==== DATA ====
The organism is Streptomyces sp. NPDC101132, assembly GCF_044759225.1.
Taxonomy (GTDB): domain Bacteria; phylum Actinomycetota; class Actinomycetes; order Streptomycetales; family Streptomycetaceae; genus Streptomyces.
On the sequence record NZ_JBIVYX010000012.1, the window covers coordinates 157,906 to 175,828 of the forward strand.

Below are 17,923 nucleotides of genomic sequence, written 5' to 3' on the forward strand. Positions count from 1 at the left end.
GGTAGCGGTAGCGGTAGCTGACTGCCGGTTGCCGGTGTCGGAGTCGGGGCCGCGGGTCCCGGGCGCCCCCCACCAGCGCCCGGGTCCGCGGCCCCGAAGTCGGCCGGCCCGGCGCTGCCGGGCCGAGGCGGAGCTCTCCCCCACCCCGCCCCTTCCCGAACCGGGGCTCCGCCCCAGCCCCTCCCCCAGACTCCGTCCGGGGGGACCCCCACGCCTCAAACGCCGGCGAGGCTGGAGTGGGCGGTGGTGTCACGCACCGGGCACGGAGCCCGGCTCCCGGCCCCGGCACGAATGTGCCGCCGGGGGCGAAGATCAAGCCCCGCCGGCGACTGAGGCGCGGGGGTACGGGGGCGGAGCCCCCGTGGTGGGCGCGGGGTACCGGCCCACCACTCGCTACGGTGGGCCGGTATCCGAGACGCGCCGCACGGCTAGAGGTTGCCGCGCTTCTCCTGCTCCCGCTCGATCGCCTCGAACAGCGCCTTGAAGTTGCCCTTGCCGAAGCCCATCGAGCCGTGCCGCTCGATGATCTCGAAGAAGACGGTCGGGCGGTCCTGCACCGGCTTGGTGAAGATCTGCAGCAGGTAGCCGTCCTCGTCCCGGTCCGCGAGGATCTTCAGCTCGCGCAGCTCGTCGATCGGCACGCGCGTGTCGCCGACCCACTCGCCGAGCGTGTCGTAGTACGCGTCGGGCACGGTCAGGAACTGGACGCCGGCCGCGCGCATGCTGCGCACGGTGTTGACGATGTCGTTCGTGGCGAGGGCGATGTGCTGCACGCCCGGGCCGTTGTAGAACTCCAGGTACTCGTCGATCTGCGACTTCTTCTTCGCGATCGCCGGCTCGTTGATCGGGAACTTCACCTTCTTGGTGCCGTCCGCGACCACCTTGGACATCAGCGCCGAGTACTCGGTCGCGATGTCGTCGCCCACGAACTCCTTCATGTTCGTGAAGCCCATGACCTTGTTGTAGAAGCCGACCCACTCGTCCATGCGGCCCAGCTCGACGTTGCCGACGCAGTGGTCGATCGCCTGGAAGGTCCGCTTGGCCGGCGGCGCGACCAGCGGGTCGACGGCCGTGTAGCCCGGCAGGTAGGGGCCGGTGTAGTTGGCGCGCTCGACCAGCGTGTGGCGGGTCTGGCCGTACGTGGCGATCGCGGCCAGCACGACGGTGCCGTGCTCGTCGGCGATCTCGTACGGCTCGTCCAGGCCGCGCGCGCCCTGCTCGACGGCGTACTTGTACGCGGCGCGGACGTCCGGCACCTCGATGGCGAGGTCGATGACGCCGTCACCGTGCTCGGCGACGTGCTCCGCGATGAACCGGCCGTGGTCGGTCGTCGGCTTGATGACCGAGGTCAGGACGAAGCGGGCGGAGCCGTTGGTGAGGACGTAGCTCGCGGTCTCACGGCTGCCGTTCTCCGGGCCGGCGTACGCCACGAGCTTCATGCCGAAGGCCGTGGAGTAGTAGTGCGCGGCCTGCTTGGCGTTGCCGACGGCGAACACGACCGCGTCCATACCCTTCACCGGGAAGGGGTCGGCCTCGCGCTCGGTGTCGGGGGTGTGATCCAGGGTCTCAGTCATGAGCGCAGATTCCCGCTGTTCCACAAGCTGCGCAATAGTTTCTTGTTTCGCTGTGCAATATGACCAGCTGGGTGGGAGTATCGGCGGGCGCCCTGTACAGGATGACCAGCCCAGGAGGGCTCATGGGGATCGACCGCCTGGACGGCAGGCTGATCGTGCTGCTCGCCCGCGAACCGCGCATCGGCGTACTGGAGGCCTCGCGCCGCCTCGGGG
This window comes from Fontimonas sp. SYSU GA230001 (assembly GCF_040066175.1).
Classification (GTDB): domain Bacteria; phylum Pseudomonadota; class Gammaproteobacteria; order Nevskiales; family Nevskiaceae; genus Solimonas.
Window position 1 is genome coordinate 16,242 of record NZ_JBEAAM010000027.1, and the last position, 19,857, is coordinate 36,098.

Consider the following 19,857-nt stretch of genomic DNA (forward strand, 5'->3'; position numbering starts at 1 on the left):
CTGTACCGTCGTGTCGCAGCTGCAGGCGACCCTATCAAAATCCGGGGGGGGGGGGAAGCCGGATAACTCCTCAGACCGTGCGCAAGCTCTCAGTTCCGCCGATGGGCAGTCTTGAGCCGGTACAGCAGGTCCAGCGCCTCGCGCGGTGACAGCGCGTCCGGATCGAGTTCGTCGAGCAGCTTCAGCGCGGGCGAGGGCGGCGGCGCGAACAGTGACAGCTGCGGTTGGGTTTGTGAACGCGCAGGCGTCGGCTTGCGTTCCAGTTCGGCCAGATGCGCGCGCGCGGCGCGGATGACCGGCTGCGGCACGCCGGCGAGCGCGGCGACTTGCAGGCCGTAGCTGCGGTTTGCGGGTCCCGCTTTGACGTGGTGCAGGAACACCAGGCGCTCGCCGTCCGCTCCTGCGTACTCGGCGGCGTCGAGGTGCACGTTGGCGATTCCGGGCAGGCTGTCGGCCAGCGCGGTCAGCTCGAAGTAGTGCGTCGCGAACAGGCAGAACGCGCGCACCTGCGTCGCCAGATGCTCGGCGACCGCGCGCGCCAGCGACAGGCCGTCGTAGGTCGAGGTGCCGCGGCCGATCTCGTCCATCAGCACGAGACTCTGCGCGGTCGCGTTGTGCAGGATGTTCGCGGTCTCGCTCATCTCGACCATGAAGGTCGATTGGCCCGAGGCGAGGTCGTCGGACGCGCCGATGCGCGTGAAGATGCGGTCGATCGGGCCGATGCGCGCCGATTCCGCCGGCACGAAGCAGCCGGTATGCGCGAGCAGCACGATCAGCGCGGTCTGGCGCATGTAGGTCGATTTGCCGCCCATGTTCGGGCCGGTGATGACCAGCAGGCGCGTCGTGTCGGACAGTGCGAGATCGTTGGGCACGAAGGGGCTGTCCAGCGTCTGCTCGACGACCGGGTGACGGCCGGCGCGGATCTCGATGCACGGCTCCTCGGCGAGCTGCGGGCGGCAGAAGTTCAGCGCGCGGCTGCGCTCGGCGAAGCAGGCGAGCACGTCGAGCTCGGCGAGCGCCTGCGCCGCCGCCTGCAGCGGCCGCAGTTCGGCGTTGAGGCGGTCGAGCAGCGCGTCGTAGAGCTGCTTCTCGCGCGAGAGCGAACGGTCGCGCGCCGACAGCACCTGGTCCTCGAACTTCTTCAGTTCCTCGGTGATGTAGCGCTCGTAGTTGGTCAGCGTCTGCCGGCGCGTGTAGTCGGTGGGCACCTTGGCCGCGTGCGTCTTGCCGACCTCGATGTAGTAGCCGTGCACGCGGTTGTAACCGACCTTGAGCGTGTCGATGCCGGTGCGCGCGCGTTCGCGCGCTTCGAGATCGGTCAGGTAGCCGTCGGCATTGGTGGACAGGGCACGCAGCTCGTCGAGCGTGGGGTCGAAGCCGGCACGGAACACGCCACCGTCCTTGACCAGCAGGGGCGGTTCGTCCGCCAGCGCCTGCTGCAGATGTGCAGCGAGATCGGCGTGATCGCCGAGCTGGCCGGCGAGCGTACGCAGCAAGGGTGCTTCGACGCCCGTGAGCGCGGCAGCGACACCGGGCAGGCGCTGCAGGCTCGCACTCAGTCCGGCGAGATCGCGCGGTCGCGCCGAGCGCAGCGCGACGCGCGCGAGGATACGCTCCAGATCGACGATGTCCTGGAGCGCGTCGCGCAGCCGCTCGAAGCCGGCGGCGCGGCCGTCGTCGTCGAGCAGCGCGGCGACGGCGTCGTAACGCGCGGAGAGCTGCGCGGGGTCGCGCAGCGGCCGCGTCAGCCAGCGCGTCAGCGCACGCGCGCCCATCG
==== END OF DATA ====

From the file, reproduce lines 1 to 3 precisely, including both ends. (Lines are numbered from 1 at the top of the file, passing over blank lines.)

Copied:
The organism is Streptomyces sp. NPDC101132, assembly GCF_044759225.1.
Taxonomy (GTDB): domain Bacteria; phylum Actinomycetota; class Actinomycetes; order Streptomycetales; family Streptomycetaceae; genus Streptomyces.
On the sequence record NZ_JBIVYX010000012.1, the window covers coordinates 157,906 to 175,828 of the forward strand.